SANTA MONICA—On October 4, the Los Angeles Police Department (LAPD) made the following statement updating public information on robotic police video surveillance.
“Recent reports have indicated that robotic delivery services are providing video footage to the Los Angeles Police Department. This is only true in cases where the robotic delivery company has been the victim of a crime.”
The Los Angeles Police Department is committed to constitutional policing and is sensitive to privacy concerns, while holding those who commit crime accountable.
The Santa Monica Police Department released a statement regarding California Governor Gavin Newsom signing Assembly Bill number 481 into law September 30, for the use of AB-481 Military Equipment to be used by police involving the use of robots in place of, and in addition to, actual police officers.
Authorities indicated what has been referred to as the “Robocops,” have a quicker response time to 911 calls and may be able to gain entry into a building by breaking glass…without risk of injury to members of the police force.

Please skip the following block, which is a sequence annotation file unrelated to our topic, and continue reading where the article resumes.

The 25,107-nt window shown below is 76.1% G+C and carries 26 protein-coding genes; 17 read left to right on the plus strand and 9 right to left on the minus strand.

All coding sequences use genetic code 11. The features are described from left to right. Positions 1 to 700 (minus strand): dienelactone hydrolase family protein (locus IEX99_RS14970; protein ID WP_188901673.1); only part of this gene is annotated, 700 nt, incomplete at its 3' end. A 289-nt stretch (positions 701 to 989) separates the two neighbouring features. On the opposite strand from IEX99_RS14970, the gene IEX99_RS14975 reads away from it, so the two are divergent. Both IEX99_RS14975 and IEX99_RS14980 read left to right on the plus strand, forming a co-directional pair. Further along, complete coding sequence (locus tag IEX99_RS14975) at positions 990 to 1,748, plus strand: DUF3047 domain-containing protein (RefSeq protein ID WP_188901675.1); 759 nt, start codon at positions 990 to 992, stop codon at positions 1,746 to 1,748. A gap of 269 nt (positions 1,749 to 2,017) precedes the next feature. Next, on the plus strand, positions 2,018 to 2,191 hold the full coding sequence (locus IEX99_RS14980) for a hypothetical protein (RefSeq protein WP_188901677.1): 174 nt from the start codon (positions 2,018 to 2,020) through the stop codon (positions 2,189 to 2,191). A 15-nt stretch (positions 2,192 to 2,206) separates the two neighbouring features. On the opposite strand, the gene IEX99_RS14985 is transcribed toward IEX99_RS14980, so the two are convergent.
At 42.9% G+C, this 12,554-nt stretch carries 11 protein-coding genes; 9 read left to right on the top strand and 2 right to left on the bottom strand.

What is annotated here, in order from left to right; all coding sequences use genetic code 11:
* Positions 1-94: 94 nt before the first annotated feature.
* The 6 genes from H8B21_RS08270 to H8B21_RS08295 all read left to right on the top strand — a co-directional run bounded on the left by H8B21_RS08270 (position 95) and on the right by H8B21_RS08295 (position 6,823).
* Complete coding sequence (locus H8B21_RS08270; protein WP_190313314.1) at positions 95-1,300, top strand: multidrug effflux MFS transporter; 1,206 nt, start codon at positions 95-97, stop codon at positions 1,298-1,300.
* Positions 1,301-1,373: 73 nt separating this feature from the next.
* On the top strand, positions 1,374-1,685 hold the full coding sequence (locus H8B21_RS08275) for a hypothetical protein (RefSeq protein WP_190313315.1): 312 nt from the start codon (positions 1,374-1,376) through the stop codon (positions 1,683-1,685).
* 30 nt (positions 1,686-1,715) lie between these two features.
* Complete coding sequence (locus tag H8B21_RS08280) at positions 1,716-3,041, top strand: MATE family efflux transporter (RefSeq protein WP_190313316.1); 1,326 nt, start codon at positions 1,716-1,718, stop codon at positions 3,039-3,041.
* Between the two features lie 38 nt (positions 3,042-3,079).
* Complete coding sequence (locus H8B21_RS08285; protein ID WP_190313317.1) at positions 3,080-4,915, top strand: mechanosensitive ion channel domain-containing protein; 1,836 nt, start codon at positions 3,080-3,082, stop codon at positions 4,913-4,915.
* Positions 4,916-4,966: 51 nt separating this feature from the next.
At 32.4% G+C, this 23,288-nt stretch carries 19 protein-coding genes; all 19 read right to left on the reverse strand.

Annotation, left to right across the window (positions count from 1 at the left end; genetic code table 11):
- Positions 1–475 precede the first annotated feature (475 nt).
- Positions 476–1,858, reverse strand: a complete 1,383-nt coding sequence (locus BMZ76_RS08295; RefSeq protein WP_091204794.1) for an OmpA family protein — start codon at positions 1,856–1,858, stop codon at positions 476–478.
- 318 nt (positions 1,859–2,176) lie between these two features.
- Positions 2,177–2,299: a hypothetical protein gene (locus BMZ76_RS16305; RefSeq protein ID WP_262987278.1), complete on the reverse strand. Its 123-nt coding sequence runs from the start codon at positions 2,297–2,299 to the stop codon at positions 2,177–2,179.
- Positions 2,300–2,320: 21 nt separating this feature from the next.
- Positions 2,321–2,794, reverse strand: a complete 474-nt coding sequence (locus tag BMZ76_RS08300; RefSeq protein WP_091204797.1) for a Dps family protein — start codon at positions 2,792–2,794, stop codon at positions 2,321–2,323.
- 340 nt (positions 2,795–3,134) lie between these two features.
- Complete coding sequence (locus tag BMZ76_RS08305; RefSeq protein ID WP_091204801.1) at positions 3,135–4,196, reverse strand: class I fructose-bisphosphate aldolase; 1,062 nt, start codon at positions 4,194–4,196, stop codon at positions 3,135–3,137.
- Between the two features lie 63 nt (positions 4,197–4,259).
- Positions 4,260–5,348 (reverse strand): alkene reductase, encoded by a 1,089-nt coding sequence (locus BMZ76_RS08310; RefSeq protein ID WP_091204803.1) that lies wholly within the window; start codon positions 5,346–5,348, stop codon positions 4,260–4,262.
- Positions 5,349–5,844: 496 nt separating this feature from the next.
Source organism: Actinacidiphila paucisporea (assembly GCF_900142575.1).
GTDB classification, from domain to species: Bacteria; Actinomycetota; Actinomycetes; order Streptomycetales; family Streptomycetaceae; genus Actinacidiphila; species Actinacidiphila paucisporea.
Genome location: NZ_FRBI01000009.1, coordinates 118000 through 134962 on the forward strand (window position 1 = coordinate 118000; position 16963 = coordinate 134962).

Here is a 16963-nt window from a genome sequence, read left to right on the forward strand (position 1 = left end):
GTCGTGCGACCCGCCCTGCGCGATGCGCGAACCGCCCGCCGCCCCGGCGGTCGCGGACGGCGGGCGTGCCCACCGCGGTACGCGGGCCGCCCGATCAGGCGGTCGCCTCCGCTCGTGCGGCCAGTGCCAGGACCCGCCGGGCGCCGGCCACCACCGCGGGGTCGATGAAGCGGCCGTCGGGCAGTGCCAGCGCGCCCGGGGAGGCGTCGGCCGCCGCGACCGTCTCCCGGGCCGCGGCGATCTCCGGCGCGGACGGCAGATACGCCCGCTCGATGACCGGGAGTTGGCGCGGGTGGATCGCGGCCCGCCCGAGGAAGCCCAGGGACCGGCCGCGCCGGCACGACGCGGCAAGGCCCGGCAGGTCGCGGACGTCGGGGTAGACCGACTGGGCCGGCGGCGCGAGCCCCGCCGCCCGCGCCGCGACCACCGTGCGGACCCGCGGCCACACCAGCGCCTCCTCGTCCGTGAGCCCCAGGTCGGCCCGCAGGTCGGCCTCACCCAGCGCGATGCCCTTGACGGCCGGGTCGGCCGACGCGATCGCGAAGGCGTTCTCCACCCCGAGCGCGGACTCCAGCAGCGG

Governor Newsom has been scrutinized over signing the bill. Reports indicate that Santa Monica has experienced an increase of crime and violence of at least 14 percent in 2023. Some residents indicated they feel more comfortable with humans as their first responders.
Section 1. The Legislature finds and declares all the following:
(a) “The acquisition of military equipment and its deployment in our communities adversely impacts the public’s safety and welfare, including increased risk of civilian deaths, significant risks to civil rights, civil liberties, and well-being, and increment of significant financial costs. Military equipment is more frequently deployed in low-income black and brown communities, meaning the risks and impacts of police militarization are experienced most acutely in marginalized communities.”
(b) The public has a right to know about any funding, acquisition, or use of military equipment by state or local government officials, as well as a right to participate in any government agency’s decision to fund, acquire, or to use such equipment.
Section C details how decisions on funding “should give strong consideration to the public’s welfare, safety, civil rights, and civil liberties based on meaningful input.”
Section D is regarding the “legally enforceable safeguards. Oversight, and accountability measures that must be in place to protect the public’s welfare…”
The 2022 SMPD Annual AB 481 report is available online. The Public Safety Reform and Oversight Commission will conduct a hearing for public feedback during their November 7 meeting.